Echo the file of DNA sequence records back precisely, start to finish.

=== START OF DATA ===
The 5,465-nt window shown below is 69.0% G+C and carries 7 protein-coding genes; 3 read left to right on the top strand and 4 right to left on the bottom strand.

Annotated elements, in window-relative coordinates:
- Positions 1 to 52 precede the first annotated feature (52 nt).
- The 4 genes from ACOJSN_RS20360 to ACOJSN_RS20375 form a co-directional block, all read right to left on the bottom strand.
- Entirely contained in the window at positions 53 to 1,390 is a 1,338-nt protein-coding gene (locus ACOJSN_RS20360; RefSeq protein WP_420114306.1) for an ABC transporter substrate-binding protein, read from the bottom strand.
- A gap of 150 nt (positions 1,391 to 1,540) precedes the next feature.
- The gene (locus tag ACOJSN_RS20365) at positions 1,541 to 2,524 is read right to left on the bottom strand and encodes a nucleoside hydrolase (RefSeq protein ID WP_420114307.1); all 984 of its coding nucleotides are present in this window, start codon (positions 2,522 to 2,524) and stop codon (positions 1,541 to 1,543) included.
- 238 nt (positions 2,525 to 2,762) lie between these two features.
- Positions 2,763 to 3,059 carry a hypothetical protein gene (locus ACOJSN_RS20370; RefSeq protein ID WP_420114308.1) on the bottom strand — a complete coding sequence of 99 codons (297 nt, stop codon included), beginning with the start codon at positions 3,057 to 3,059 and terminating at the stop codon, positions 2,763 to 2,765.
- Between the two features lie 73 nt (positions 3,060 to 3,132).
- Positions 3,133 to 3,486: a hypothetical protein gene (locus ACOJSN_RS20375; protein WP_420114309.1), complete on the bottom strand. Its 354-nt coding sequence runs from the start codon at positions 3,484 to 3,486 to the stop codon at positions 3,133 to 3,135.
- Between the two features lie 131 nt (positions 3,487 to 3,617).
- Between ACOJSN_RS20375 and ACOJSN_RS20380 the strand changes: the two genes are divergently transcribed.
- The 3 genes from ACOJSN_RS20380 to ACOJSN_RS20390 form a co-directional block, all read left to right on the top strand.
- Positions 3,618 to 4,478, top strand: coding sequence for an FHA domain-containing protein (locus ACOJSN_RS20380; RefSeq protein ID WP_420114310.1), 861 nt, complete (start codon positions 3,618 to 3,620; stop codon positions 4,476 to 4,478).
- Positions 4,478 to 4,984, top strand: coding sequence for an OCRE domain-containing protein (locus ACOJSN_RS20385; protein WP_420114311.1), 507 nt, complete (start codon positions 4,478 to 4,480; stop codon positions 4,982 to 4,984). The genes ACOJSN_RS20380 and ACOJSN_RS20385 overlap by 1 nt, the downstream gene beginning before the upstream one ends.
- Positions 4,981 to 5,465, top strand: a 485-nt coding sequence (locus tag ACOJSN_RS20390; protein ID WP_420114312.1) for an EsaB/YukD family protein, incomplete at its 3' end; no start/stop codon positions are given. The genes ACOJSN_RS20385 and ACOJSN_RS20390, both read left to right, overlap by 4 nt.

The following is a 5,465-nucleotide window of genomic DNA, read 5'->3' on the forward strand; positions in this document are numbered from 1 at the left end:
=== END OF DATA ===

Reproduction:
The 5,465-nt window shown below is 69.0% G+C and carries 7 protein-coding genes; 3 read left to right on the top strand and 4 right to left on the bottom strand.

Annotated elements, in window-relative coordinates:
- Positions 1 to 52 precede the first annotated feature (52 nt).
- The 4 genes from ACOJSN_RS20360 to ACOJSN_RS20375 form a co-directional block, all read right to left on the bottom strand.
- Entirely contained in the window at positions 53 to 1,390 is a 1,338-nt protein-coding gene (locus ACOJSN_RS20360; RefSeq protein WP_420114306.1) for an ABC transporter substrate-binding protein, read from the bottom strand.
- A gap of 150 nt (positions 1,391 to 1,540) precedes the next feature.
- The gene (locus tag ACOJSN_RS20365) at positions 1,541 to 2,524 is read right to left on the bottom strand and encodes a nucleoside hydrolase (RefSeq protein ID WP_420114307.1); all 984 of its coding nucleotides are present in this window, start codon (positions 2,522 to 2,524) and stop codon (positions 1,541 to 1,543) included.
- 238 nt (positions 2,525 to 2,762) lie between these two features.
- Positions 2,763 to 3,059 carry a hypothetical protein gene (locus ACOJSN_RS20370; RefSeq protein ID WP_420114308.1) on the bottom strand — a complete coding sequence of 99 codons (297 nt, stop codon included), beginning with the start codon at positions 3,057 to 3,059 and terminating at the stop codon, positions 2,763 to 2,765.
- Between the two features lie 73 nt (positions 3,060 to 3,132).
- Positions 3,133 to 3,486: a hypothetical protein gene (locus ACOJSN_RS20375; protein WP_420114309.1), complete on the bottom strand. Its 354-nt coding sequence runs from the start codon at positions 3,484 to 3,486 to the stop codon at positions 3,133 to 3,135.
- Between the two features lie 131 nt (positions 3,487 to 3,617).
- Between ACOJSN_RS20375 and ACOJSN_RS20380 the strand changes: the two genes are divergently transcribed.
- The 3 genes from ACOJSN_RS20380 to ACOJSN_RS20390 form a co-directional block, all read left to right on the top strand.
- Positions 3,618 to 4,478, top strand: coding sequence for an FHA domain-containing protein (locus ACOJSN_RS20380; RefSeq protein ID WP_420114310.1), 861 nt, complete (start codon positions 3,618 to 3,620; stop codon positions 4,476 to 4,478).
- Positions 4,478 to 4,984, top strand: coding sequence for an OCRE domain-containing protein (locus ACOJSN_RS20385; protein WP_420114311.1), 507 nt, complete (start codon positions 4,478 to 4,480; stop codon positions 4,982 to 4,984). The genes ACOJSN_RS20380 and ACOJSN_RS20385 overlap by 1 nt, the downstream gene beginning before the upstream one ends.
- Positions 4,981 to 5,465, top strand: a 485-nt coding sequence (locus tag ACOJSN_RS20390; protein ID WP_420114312.1) for an EsaB/YukD family protein, incomplete at its 3' end; no start/stop codon positions are given. The genes ACOJSN_RS20385 and ACOJSN_RS20390, both read left to right, overlap by 4 nt.

The following is a 5,465-nucleotide window of genomic DNA, read 5'->3' on the forward strand; positions in this document are numbered from 1 at the left end: